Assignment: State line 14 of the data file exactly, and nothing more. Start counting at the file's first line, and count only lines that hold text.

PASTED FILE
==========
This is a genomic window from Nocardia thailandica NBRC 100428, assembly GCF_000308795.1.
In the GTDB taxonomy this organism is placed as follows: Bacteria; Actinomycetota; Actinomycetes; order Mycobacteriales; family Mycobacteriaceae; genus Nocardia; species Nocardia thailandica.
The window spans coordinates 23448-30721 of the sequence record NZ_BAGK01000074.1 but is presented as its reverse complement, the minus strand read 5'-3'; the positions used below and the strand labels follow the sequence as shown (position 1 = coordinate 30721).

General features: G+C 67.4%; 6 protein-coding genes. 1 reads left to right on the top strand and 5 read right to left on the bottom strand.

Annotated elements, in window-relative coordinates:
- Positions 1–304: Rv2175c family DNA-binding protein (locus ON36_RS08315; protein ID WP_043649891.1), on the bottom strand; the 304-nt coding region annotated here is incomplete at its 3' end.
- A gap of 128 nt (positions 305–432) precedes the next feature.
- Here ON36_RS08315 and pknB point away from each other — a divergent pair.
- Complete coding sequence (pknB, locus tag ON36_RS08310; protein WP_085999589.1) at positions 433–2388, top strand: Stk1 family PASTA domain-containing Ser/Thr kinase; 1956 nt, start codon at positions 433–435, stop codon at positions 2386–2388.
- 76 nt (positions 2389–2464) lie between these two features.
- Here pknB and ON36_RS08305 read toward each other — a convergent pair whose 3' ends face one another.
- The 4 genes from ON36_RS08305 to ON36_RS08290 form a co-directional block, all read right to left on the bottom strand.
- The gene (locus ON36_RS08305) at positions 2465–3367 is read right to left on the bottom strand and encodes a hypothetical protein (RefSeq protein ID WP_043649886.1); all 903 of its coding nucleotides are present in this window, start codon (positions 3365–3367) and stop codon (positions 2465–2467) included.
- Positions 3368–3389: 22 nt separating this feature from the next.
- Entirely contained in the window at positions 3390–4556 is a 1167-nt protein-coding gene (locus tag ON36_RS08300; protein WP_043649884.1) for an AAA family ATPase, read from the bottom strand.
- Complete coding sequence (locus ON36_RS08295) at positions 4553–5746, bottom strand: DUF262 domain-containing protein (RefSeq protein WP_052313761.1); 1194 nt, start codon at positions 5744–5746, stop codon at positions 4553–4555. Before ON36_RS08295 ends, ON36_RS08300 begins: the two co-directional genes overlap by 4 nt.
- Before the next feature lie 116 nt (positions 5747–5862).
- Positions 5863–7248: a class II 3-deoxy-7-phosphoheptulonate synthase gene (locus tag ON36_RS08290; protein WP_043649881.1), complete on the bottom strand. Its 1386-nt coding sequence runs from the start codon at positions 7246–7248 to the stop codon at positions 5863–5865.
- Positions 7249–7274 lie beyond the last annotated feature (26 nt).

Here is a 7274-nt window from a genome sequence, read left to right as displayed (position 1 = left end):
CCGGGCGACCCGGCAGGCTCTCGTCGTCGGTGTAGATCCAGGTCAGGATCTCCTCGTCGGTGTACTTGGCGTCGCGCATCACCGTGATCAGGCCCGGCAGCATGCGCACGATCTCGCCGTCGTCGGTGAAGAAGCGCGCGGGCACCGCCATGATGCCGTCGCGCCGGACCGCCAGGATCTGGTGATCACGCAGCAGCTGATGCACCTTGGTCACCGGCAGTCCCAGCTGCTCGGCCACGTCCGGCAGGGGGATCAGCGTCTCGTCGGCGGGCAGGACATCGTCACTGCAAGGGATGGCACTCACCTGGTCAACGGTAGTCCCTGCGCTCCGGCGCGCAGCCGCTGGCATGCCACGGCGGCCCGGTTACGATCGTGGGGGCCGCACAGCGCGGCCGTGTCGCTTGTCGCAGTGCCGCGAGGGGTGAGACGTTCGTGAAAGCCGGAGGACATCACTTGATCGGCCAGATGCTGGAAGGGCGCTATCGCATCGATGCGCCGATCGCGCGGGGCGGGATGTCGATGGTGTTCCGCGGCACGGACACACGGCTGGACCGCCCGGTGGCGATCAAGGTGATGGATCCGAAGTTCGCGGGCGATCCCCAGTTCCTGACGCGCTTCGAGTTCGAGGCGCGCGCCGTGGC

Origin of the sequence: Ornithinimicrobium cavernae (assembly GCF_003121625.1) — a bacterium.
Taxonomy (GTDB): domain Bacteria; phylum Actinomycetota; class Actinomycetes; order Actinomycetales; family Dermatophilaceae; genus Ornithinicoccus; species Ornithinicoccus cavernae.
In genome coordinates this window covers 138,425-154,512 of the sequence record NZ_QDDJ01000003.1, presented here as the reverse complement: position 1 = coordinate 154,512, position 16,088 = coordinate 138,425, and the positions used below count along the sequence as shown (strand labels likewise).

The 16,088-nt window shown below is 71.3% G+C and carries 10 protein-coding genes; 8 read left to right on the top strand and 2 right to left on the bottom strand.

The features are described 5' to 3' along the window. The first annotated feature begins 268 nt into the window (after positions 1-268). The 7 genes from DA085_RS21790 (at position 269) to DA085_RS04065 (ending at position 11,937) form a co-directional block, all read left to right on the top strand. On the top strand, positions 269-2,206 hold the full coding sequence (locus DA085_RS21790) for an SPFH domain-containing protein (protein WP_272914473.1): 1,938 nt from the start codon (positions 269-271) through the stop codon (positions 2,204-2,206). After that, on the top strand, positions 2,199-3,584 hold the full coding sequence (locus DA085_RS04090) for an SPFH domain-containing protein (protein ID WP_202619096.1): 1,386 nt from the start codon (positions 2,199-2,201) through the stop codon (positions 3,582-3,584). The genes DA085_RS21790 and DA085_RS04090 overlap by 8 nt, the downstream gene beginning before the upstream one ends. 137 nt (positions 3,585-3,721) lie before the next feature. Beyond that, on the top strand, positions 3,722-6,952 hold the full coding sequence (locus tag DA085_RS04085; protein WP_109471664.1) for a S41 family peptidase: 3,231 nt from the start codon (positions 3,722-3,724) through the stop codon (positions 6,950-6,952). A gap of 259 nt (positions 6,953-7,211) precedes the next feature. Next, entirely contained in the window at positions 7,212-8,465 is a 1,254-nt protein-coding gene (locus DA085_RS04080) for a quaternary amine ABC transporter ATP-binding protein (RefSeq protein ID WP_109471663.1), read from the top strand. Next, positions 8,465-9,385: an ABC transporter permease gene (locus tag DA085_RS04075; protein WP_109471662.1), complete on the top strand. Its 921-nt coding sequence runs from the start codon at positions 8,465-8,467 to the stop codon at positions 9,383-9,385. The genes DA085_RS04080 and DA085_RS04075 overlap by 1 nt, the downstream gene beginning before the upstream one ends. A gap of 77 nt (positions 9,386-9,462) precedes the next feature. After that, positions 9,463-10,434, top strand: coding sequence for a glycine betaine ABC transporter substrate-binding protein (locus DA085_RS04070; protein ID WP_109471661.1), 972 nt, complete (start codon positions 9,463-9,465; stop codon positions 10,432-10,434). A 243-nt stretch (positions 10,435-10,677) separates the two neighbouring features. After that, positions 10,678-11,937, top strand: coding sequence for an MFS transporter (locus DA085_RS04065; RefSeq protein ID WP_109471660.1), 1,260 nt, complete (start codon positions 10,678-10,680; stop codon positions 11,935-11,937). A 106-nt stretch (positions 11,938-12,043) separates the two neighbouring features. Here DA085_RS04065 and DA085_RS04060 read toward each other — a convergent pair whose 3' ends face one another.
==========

- Positions 3368–3389: 22 nt separating this feature from the next.